AKS

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If SFH development returned to practises of a century ago--ie where the top soil wasn't "raped" from the earth--SFH would be absolutely more sustainable than high rise condo development. Look at all the pollution, fossil fuels etc burned just to excavate a site! Then all the materials being shipped from China--glazing, appliances--etc.

Condo development is sustainable only to those in the industry--developers, architects, construction workers, realtors, consultants, supply chain industries, investors.
SFH is not sustainable. As the population keeps growing every year. If everyone wants a SFH, how much land would that eat up? Then there's the transportation. We need to build more roads and up keep them. We need to put in more transit or else everyone would need a car and everyone will have to drive in order to reach their destinations. If instead of stacking up vertically, we stack horizontally, there will be dire consequences. It will take much longer to get to places, cost more to build transit. Heck we might not need so much public transit if everyone is so sprawled because everyone would be driving a car. We'll need more fossil fuel. The prices of oil will sky rocket even more. We will pollute the earth with exhaust fumes. We'll get rid of our forest so we can build more SFH.
 

Ex-Montreal Girl

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SFH is not sustainable. As the population keeps growing every year. If everyone wants a SFH, how much land would that eat up? Then there's the transportation. We need to build more roads and up keep them. We need to put in more transit or else everyone would need a car and everyone will have to drive in order to reach their destinations. If instead of stacking up vertically, we stack horizontally, there will be dire consequences. It will take much longer to get to places, cost more to build transit. Heck we might not need so much public transit if everyone is so sprawled because everyone would be driving a car. We'll need more fossil fuel. The prices of oil will sky rocket even more. We will pollute the earth with exhaust fumes. We'll get rid of our forest so we can build more SFH.
And don't forget the loss of farmland which will mean more fuel to fly or truck in (more roads) food from elsewhere. The driving of kids to school and playdates. The construction of huge and hideous paved-over power centers which discourage walking because of the distances and the certainty that some idiot will run you down.

Garbage trucks don't have to go around to 200 SFHs the way they do for the equivalent number of highrise units. A couple of dumpsters and that's it. That's less idling and fewer expensive short hauls in terms of fuel consumption, i.e. fewer fumes.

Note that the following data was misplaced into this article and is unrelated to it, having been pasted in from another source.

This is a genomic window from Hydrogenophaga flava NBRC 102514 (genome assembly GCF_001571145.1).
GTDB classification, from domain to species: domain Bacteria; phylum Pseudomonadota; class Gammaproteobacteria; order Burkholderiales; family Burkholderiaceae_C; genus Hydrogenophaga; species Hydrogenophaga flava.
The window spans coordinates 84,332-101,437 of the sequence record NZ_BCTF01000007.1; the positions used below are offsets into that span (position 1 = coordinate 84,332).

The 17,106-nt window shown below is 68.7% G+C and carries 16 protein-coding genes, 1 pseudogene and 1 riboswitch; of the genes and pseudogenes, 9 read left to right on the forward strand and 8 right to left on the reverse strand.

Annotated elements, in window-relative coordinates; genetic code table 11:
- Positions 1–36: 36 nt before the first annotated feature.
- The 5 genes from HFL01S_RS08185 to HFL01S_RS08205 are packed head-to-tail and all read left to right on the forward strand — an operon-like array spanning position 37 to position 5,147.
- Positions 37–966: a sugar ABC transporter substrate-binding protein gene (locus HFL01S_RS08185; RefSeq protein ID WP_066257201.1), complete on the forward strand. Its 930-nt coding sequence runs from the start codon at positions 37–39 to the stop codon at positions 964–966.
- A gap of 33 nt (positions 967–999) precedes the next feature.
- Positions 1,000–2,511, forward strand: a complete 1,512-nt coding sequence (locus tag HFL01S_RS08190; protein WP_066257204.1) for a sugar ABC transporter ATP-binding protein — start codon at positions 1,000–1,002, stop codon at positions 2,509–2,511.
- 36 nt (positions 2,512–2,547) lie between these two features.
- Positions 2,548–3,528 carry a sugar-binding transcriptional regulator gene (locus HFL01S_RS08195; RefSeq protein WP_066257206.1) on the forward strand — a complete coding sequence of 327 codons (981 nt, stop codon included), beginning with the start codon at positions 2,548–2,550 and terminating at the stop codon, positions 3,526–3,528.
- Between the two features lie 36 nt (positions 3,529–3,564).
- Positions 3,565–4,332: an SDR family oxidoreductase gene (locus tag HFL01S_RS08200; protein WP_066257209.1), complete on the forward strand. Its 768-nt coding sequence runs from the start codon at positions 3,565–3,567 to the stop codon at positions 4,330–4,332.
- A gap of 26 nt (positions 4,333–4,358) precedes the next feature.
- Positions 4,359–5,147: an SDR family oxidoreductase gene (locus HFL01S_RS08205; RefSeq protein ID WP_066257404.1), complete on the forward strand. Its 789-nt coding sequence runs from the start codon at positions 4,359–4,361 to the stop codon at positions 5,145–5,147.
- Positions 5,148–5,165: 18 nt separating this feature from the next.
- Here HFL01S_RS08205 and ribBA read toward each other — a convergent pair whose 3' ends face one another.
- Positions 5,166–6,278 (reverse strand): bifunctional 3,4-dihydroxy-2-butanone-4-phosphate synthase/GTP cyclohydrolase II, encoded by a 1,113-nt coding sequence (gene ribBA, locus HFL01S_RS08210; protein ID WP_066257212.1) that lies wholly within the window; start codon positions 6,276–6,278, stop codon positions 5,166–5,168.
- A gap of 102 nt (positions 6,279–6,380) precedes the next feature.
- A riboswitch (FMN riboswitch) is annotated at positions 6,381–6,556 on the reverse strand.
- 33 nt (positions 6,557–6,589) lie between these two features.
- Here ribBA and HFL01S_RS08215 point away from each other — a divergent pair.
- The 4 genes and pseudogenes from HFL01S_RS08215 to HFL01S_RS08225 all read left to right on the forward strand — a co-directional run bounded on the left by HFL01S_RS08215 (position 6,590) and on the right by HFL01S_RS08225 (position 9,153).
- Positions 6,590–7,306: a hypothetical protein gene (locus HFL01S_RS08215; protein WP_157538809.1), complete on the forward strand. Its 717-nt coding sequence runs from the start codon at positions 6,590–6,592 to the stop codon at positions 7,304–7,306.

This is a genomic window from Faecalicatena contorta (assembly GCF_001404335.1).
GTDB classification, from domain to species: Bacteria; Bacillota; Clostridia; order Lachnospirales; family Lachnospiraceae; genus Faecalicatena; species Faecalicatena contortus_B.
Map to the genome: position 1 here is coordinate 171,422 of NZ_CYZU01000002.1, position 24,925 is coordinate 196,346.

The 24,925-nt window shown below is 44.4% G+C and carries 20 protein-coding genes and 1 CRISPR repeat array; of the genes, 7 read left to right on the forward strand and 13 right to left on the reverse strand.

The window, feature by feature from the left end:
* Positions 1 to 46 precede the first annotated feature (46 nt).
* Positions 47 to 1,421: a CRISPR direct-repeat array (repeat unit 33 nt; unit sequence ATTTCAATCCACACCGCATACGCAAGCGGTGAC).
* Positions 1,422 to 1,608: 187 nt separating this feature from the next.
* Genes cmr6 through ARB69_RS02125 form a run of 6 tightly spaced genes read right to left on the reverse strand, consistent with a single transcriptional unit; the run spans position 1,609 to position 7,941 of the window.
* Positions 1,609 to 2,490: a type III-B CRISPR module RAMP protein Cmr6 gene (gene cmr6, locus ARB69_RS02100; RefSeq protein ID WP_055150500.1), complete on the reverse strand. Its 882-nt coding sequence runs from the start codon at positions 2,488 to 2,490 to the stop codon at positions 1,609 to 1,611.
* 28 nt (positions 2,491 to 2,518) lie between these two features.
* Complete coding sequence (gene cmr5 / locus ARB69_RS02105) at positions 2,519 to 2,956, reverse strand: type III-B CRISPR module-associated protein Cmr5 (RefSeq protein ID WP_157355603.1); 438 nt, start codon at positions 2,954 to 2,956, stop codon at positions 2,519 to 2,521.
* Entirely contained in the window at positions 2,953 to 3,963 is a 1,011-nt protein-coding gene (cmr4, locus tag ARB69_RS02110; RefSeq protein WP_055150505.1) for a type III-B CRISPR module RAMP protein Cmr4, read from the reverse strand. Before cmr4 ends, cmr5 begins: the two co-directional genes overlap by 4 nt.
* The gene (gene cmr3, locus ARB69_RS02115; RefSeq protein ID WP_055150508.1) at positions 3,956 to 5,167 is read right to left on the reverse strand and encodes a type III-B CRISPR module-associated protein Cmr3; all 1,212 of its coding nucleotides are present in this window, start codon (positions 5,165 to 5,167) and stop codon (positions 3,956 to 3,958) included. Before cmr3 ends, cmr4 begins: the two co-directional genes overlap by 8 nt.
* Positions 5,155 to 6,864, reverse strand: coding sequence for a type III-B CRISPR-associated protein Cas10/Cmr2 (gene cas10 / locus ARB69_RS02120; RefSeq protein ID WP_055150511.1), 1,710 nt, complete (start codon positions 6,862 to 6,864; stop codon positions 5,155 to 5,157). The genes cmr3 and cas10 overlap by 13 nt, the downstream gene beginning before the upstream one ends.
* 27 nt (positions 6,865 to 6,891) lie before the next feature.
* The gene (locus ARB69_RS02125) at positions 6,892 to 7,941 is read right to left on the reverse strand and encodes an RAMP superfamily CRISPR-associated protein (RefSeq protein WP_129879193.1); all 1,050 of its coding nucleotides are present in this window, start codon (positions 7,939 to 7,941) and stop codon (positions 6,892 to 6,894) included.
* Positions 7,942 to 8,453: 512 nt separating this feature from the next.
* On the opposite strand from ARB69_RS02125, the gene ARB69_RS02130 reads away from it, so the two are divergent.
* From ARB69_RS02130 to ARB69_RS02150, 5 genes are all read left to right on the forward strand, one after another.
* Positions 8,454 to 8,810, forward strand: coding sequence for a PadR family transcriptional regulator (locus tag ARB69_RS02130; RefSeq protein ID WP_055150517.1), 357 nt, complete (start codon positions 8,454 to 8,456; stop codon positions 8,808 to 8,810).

More roads require more lighting, i.e. more energy.

More roads require more street cleaning, snow clearing and maintenance, i.e. more energy.

More houses mean more utility poles, fewer trees --and, after last year's ice storm, trees, which are good for the environment, are now seen as the enemy.

The list goes on.

I agree that statistical data are meaningless unless you compare apples to oranges in terms of weather, density, age of housing stock, availability of transit etc.

As some of you know, I am treasurer of our condo building, the one we moved into two years ago after selling our SFH.

Now, I can sit down and work out the precise numbers -- I have one of those worthless MBAs -- but life's too short. Suffice to say that my best estimates show that our hydro/heat/hot water costs as a portion of our monthly fees are lower than what they were in our house, even after I account for the loss of 900 SF of living space in the downsize and the increase in utility rates since 2012. I suppose I could factor in the shared walls which would mean less heat loss but our house was a semi and I am certain our windows were better than the ones here.

Our share of utility costs, for the record, cover our share of the lighting and ventilation of the common areas, the elevator operation, the saunas, the heated indoor pool etc. And this is one of the older condos in town so, as far as insulation goes, she ain't the best. Yes, hydro gives us bulk rates but they are not much better than what the typical SFH owner pays.


There is no way that SFH living is more sustainable unless you're living on a tent off the land, growing your own food and kayaking everywhere.